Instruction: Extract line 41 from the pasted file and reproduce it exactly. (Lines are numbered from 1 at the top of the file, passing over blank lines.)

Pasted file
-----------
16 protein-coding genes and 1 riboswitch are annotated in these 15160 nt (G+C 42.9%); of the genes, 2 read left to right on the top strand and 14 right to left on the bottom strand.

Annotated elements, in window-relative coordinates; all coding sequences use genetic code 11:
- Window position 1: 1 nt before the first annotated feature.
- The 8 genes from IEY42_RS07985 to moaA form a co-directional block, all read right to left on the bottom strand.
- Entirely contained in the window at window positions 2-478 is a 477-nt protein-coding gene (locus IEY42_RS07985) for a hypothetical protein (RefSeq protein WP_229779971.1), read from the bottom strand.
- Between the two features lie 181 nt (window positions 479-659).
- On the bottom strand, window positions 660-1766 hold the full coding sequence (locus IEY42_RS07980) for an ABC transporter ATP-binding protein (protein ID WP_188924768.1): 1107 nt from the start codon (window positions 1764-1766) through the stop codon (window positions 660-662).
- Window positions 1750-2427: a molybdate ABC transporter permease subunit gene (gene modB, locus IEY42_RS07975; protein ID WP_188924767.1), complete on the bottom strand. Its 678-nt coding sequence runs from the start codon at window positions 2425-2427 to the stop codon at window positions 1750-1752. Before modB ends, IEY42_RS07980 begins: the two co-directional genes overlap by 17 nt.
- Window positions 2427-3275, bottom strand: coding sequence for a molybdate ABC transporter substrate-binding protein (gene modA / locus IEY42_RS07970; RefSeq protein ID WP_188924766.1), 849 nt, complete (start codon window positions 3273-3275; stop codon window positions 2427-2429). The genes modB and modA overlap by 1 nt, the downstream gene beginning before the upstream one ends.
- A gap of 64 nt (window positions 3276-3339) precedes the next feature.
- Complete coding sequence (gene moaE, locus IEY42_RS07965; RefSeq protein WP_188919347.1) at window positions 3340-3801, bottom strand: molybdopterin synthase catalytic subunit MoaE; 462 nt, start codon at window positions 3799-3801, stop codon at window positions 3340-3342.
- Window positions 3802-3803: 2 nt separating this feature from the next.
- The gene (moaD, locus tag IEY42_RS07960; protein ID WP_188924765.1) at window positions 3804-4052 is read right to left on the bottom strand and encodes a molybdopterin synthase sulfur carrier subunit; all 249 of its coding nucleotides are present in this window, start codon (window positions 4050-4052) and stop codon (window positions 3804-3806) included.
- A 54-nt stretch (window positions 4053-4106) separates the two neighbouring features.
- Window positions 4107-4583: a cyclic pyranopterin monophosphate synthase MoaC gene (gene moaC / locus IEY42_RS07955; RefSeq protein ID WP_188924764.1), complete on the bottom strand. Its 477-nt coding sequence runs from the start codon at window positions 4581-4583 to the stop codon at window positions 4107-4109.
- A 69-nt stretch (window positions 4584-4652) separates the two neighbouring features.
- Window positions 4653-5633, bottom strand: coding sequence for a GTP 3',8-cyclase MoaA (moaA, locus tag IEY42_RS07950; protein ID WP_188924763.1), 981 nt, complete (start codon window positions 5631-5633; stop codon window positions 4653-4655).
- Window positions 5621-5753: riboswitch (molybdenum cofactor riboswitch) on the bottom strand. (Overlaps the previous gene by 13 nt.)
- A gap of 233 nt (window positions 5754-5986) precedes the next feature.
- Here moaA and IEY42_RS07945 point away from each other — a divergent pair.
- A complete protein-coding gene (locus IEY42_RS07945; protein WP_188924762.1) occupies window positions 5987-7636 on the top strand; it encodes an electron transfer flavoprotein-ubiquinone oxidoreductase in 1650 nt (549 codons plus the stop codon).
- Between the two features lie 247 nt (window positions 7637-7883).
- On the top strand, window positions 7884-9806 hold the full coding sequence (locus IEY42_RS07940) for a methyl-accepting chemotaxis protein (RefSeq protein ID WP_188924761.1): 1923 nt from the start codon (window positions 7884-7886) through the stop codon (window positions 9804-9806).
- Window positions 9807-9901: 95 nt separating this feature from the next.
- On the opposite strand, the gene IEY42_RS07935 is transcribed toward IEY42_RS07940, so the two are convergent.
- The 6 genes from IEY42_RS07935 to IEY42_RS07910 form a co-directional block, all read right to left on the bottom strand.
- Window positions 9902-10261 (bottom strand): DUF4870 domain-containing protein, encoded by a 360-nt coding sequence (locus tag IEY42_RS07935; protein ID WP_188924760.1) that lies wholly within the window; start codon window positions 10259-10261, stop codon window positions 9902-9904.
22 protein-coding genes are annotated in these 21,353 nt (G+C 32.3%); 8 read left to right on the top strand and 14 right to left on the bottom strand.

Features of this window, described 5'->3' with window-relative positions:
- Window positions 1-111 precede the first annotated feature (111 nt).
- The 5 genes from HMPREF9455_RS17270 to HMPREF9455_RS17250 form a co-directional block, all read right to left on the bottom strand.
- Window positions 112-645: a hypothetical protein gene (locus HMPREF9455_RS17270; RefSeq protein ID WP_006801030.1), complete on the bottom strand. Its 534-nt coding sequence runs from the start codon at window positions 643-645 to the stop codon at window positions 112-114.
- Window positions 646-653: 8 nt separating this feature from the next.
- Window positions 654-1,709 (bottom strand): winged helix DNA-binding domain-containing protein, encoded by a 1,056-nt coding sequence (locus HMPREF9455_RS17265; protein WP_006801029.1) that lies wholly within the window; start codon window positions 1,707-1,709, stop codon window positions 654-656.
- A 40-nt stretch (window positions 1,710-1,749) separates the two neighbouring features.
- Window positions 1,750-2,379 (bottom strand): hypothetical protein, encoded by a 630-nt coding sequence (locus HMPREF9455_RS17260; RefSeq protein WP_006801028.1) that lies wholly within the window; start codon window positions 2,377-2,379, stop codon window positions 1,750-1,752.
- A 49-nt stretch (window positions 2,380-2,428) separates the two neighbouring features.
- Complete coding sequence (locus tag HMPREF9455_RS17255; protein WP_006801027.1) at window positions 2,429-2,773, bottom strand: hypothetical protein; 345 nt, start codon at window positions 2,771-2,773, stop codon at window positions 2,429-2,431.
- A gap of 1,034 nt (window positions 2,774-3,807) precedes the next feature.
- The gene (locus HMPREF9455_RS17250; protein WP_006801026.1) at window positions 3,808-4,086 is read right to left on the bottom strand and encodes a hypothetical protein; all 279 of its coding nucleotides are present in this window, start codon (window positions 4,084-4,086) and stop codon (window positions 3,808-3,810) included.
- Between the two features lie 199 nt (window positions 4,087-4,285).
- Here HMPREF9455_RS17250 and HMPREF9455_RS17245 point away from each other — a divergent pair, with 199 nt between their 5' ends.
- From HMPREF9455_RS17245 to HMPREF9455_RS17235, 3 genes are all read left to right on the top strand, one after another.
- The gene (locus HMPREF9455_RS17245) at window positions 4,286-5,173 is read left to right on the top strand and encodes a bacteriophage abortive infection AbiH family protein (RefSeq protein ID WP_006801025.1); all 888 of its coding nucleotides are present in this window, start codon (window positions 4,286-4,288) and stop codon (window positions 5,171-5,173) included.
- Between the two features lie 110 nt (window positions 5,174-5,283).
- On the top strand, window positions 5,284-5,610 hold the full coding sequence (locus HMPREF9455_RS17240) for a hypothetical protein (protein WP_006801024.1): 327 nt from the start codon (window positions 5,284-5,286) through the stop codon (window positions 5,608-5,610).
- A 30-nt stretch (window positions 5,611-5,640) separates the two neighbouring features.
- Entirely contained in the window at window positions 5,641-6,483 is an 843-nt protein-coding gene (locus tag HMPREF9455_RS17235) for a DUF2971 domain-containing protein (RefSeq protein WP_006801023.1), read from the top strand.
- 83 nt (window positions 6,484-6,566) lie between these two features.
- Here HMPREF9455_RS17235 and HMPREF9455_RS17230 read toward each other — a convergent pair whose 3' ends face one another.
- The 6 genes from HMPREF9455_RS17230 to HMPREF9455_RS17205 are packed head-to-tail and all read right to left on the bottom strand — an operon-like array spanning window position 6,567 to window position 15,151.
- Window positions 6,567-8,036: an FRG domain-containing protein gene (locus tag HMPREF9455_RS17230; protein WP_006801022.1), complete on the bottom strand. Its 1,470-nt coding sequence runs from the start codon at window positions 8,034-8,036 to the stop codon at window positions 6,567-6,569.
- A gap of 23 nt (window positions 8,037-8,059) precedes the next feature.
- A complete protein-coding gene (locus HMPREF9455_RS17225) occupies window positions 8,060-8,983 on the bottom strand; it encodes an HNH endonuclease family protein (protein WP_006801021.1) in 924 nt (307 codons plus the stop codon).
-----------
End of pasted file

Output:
- Between the two features lie 199 nt (window positions 4,087-4,285).